Christmas is almost here. Like, this is the last weekend before it is upon us and I have something I’d really like to return to Nordstrom Rack and I am afraid to go anywhere near the mall. I’ve been keeping myself in spirit this holiday season, though, so it’s not so bad. I also have an update to provide: I defrosted the soup.

Now, I have a small confession to make. I’m really not a fan (at all) of white beans. I like them in chili because, well, they taste like the chili at that point and they help to make it creamy. Although my soup recipe included white beans, I am now regretting adding their pasty-ness to my otherwise delicious soup, but it is not a total bust. It was worth the experiment, which is important in the kitchen. And many of my readers seem to be bean fans, which I will keep in mind. For future, this girl here will make this soup again but exclude beans and maybe also try a version without the barely but adding some spicy sausage or mini meatballs. So anyway, the important part is that I defrosted the soup this week and I promised I would share the outcome. Due to the absorbency of the beans and barley, once defrosted the soup had very little broth left—and seemed as if it might be watery. What I did was add some broth—I used chicken, you could certainly use more vegetable broth—to put some life back into the soup. I also let this new addition marry in the refrigerator overnight before enjoying it for lunch the next day.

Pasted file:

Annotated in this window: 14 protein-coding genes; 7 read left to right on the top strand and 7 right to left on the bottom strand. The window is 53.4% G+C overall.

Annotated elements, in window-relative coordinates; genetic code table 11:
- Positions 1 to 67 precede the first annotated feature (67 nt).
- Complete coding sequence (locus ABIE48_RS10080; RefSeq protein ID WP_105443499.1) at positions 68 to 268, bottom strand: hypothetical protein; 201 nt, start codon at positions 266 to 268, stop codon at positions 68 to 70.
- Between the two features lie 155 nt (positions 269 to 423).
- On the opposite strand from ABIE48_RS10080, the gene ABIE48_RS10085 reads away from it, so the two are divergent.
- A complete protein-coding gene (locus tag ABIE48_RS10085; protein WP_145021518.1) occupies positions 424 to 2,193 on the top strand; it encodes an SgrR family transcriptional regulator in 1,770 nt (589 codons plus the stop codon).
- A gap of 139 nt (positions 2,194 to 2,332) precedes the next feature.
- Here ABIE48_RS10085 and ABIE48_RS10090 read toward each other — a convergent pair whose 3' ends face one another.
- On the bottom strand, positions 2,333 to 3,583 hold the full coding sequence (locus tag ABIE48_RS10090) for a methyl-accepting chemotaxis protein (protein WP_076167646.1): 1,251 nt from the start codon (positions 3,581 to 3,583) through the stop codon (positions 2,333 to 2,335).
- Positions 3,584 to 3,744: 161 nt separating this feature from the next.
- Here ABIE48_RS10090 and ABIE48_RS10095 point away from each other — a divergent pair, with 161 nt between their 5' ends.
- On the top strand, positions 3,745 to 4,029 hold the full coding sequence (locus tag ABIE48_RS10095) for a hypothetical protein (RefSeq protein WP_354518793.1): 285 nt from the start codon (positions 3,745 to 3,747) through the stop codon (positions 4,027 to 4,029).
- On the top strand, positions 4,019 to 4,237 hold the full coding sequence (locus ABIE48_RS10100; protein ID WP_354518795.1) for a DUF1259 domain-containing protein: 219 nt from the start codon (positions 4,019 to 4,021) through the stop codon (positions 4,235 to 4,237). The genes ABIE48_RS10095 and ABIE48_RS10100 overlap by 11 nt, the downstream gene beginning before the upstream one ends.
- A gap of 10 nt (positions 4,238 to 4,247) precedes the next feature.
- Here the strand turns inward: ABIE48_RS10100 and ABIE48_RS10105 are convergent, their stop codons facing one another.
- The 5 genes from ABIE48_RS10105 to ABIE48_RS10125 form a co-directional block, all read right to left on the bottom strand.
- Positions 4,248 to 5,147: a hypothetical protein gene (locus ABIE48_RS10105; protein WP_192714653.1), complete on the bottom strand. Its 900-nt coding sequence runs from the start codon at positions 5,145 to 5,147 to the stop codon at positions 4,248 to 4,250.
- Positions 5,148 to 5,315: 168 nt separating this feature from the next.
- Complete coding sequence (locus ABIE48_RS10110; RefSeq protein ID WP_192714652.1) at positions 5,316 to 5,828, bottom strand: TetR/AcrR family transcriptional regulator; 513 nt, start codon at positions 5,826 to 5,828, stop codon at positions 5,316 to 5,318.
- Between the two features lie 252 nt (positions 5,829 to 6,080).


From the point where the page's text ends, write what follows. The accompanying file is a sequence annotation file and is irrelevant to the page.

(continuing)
And now to get down to the meat of this post. This week I was in the mood for a nice piece of delicious red meat. In order to tell you the glorious story of my Wednesday night post-workout meal, I must first share some details regarding my red meat habits. For red meat, I really only eat a nice piece of steak once a month (at most) and/or a burger once or twice a month (at most). I usually have a craving for red meat when my body is naturally depleting itself of some iron, which is probably a positive. My household are not big eaters of red meat—my parents and I enjoy a good burger or steak but mostly stick to chicken and pork in our normal routine.